>     fall freeze up?
>
>         So "bridge to nowhere" appears to be a bit of an exaggeration.
>     But does the benefit from this bridge remotely approach the billion
>     dollar level?  The projected cost, before overruns, is $941 million.
>
>
>     Douglas Laycock
>     University of Texas Law School
>     727 E. Dean Keeton St.
>     Austin, TX  78705
>       512-232-1341 (phone)
>       512-471-6988 (fax)
>
>     -----Original Message-----
>     From: conlawprof-bounces at lists.ucla.edu
>     [mailto:conlawprof-bounces at lists.ucla.edu] On Behalf Of Bob Sheridan
>     Sent: Wednesday, November 09, 2005 12:39 PM
>     To: Sanford Levinson
>     Cc: ConLawProf Listserv
>     Subject: Re: Just a thought
>
>     I do appreciate the kind replies; thank you.
>
>     Here's a link to Salon.com which shows a photo of the mountainous
>     isle,
>     population 50, across from Ketchikan, pop. 8,000.  The bridge, costing
>     some $941 million, will be longer than the Golden Gate Bridge and
>     higher
>     than the Brooklyn Bridge.
>
>     http://tinyurl.com/8ek8x
>
>     Reminds me of the one about the fella' who finds the magic bottle,
>     rubs
>     it, a genie appears and offers him a wish.  The fella' wants a
>     bridge to
>     Hawaii.  Genie says that's too hard, make another wish.  Fella'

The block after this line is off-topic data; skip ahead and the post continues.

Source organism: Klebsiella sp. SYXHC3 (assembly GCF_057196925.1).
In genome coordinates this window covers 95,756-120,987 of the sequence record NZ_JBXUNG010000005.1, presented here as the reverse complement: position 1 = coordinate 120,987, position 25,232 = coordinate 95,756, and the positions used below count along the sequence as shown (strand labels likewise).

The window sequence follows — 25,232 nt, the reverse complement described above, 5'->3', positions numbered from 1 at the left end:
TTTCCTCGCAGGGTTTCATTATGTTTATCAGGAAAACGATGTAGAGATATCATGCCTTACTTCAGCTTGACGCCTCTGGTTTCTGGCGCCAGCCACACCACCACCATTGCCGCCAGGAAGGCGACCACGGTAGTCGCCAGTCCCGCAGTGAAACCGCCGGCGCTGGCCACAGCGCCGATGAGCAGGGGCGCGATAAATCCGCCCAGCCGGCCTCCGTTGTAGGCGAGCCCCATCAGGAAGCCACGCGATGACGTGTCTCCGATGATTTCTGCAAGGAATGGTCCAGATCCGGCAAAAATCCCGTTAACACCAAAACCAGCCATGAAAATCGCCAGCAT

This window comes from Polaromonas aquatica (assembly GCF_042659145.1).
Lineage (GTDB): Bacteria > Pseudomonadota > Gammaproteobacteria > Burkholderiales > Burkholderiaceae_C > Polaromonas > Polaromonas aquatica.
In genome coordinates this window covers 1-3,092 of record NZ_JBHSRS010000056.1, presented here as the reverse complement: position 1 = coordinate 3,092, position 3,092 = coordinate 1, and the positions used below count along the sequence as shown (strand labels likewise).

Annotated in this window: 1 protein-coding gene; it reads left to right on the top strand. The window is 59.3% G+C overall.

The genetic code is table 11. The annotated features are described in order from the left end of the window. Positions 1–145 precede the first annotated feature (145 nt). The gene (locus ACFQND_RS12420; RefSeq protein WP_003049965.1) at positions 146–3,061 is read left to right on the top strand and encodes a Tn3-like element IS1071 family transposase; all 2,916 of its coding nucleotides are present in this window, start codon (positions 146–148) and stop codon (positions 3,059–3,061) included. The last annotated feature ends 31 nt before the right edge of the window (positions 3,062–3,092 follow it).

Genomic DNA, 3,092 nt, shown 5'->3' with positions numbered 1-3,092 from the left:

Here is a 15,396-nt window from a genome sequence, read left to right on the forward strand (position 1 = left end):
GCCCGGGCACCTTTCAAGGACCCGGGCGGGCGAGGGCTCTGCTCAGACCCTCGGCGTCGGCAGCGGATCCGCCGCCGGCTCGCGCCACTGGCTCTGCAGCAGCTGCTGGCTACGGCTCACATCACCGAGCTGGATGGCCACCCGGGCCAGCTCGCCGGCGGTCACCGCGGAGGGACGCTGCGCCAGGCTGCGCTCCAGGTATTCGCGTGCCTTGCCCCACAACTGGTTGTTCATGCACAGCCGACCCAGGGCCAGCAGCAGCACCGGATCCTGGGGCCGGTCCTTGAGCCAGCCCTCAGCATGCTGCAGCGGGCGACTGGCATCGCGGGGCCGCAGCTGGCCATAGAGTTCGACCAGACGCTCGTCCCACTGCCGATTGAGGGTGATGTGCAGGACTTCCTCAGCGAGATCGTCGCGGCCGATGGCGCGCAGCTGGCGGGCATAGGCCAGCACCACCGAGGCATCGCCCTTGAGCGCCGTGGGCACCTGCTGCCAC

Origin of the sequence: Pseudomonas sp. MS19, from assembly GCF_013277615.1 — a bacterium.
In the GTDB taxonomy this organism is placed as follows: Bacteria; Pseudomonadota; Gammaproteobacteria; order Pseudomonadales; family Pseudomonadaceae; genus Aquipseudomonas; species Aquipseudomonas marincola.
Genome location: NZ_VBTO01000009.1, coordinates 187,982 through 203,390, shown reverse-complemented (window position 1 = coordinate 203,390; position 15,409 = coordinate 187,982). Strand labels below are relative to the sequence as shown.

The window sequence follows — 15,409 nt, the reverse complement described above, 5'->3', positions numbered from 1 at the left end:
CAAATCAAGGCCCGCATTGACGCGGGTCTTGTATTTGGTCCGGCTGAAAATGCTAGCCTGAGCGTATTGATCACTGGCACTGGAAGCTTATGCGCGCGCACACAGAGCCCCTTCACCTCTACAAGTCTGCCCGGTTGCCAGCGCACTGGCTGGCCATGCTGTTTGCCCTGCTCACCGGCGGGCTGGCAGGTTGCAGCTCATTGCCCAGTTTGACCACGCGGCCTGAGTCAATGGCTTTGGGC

>     says he
>     wants to understand what women want.  Genie says, "How many lanes?"
>
>     Anyway, so much for rational basis when it comes to pork; it seems our
>     constitutional system has no provision for controlling spending, at
>     least not by citizens, for those wondering whether the Constitution
>     works and what to do about it.
>
>     rs
>     sfls
>
>     Sanford Levinson wrote:
>
>     > I do not believe that the bridge connects with an airport.  Put it
>     > this way:  Not one of the numerous newspaper and online stories
>     about
>     > the "bridge to nowhere" suggests that this is the case.  And
>     even if
>     > it did, incidentally, the current way to get to the island is a
>     > seven-minute ferry ride.  This is pork however one spells it.
>     >  
>     > sandy
>     >
>     >
>     ------------------------------------------------------------------------
>     > *From:* conlawprof-bounces at lists.ucla.edu on behalf of Jerry O'Neil
>     > *Sent:* Wed 11/9/2005 10:41 AM
>     > *To:* ConLawProf Listserv
>     > *Subject:* Just a thought
>     >
>     > While I might not support the bridge in question (or any federally
>     > funded highway improvements for other than interstate highways),
>     it is
>
>     > my understanding that it goes to the municipality's main airport
>     and
>     > is a very necessary bridge for the citizens. It is not a "bridge to
>     > nowhere".
>     >
>     > Jerry O'Neil
>     > Montana State Senate
>     >
>     > Bob Sheridan wrote:
>     >
>     >> If legislation must be rational enough to pass rational basis
>     >> scrutiny, and must be congruent and proportional to the harm
>     that it
>     >> purports to rectify, and must be supported by good evidence,
>     not just
>
>     >> anecdotal or worse, I wonder whether the annual pork bills, which
>     >> include, for example, the bridge-to-nowhere in Alaska, can
>     withstand
>     >> review.  Do taxpayers have standing to protest, for example, the
>     >> bridge-to-nowhere?
>     >>
>     >> rs
>     >> sfls
>     >>
>     >>----------------------------------------------------------------------
>     --
>     >>